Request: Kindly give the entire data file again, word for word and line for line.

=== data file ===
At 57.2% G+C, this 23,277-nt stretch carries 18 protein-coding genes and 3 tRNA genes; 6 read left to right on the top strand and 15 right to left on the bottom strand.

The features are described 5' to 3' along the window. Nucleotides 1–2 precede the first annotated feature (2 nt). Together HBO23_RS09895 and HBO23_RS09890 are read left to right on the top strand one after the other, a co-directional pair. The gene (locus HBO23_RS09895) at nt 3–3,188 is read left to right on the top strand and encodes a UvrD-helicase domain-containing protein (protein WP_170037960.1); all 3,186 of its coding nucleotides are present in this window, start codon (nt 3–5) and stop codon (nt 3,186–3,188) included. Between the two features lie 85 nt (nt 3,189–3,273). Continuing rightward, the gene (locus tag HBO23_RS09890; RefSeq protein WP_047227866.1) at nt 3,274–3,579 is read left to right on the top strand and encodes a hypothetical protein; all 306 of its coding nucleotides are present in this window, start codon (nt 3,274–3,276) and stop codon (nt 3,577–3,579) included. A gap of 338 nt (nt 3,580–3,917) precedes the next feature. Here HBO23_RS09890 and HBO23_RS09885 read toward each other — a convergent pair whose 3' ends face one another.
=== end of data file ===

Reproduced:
At 57.2% G+C, this 23,277-nt stretch carries 18 protein-coding genes and 3 tRNA genes; 6 read left to right on the top strand and 15 right to left on the bottom strand.

The features are described 5' to 3' along the window. Nucleotides 1–2 precede the first annotated feature (2 nt). Together HBO23_RS09895 and HBO23_RS09890 are read left to right on the top strand one after the other, a co-directional pair. The gene (locus HBO23_RS09895) at nt 3–3,188 is read left to right on the top strand and encodes a UvrD-helicase domain-containing protein (protein WP_170037960.1); all 3,186 of its coding nucleotides are present in this window, start codon (nt 3–5) and stop codon (nt 3,186–3,188) included. Between the two features lie 85 nt (nt 3,189–3,273). Continuing rightward, the gene (locus tag HBO23_RS09890; RefSeq protein WP_047227866.1) at nt 3,274–3,579 is read left to right on the top strand and encodes a hypothetical protein; all 306 of its coding nucleotides are present in this window, start codon (nt 3,274–3,276) and stop codon (nt 3,577–3,579) included. A gap of 338 nt (nt 3,580–3,917) precedes the next feature. Here HBO23_RS09890 and HBO23_RS09885 read toward each other — a convergent pair whose 3' ends face one another.